Human resources manager Lucas W. Falk is not Luke Falk, quarterback for the New York Jets. But that didn't stop the Tennessee Titans from accidentally sending him a part of their playbook last year. He tweeted about it earlier this month in a now-viral thread.
Falk said, in a message to ESPN, that he received the playbook to his email address from an assistant coach, and that he "thought about leveraging it for game tickets or swag. My friends joked about me sending it to the Patriots because you know they'd take it. Ultimately I did nothing because I didn't want anyone to get in trouble or worse, me be arrested for blackmail."
But that's not all that has been sent. "I received emails from college teams inviting me to take official visits and questionnaires from NFL teams looking to draft Luke Falk. I was formally invited by the NFL to attend the combine and was offered assistance by an NFL team's realtor to settle in to a new place once Luke was drafted."
He still gets some of Luke's emails that are "usually spam, or the occasional Eddie Bauer coupon that I feel no shame in using. I'm sure he gets stuff intended for me but nothing of consequence like what I've received."
Falk isn't the only one who regularly gets mistaken for a star athlete of the same name.
Dee Ford (@dee_ford), who lives in Kent, England, is thankful the Internet sometimes confuses her for Kansas City Chiefs defensive end Dee Ford (@IamDeeFord), telling ESPN in a message that the mixup has brought her new lifelong friends -- and a few trips across the pond.
For her, the confusion began in 2014, when former Auburn University athletic director Jay Jacobs tagged her in a tweet thinking she was the other Ford.
"It's brought me friends all over America that I'd never have known otherwise -- and in November I make my third visit to Auburn, my second this year, to watch Georgia play. So, it's worked out OK in the end!! I've got a lot to thank Dee for," she wrote.
But she has also been called a few bad words after losses.
"I'm pretty used to it after over five years, but the vitriol towards Dee after the offside mistake was mind blowing. I'm glad it was me who got the messages and not him because he's a lovely guy and didn't deserve the abuse," Ford told ESPN, referring to a blown call in a January 2019 game that cost the 49ers the game.
Another user, Alison Becker (@thealisonbecker), is now a soccer fan, especially of Alisson Becker (@alissonbecker) of Liverpool.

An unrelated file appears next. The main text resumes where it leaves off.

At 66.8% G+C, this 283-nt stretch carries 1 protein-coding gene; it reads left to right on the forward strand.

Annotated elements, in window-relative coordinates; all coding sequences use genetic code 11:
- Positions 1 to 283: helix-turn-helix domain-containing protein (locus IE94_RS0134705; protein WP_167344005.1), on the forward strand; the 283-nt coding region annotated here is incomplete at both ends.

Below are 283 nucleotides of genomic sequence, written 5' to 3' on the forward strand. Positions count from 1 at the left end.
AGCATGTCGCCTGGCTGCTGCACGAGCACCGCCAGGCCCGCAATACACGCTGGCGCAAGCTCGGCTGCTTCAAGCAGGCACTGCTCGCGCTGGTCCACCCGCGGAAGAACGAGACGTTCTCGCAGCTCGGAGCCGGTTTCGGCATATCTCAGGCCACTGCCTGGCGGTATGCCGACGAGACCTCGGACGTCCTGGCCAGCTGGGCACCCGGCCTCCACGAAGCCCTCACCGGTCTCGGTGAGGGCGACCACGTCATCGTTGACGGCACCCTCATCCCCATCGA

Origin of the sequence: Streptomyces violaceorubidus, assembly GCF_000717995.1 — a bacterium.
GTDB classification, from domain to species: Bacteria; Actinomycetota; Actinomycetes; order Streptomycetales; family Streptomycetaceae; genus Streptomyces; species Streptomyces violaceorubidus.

"I think the funniest mix-ups are angry fans who come at me online," she told ESPN. "Being a little bit known as an actor myself, I've learned that there are always mean people online who attack. And it hurts. But when they're not even coming for the right person, it puts it all in perspective. I love tweeting back at trolls things like. 'Well maybe I missed that save but at least I can tell the difference between a male goalkeeper and a female comedian.' And the LFC fans usually have my back."
Right before Becker signed with Liverpool in July 2018, the comic says she tweeted, as a joke, that she was excited to join the football club, and "fans lost their s---." Some media sites even wrote about her prank, she said.
Fans online have been generally kind to her, Becker said, and in addition to becoming a soccer fan, she also scored a limited edition jersey signed by Alisson himself.
There have been other classic mixups, like when Chelsea LaSalle -- a brand designer in New York City -- found herself in a pickle when she snagged the username @Chelsea on Twitter before Chelsea Football Club could.
Or how about Antonio Bryant (@AB89), a former NFL player, who told ESPN he just wants the messages about Antonio Brown (@AB84) to stop.
Then there's Eric Fisher, a meteorologist (@ericfisher) getting confused with Eric Fisher of the Kansas City Chiefs (@Big_Fish79).
But imagine being Megan Rapino on Twitter. Her account (@meganrapino) rose to fame when President Donald Trump tagged her instead of the correct Megan Rapinoe (@mPinoe) during this summer's FIFA World Cup.
RIP to her mentions.
'RIP my mentions': What it's like to share a name with a famous athlete
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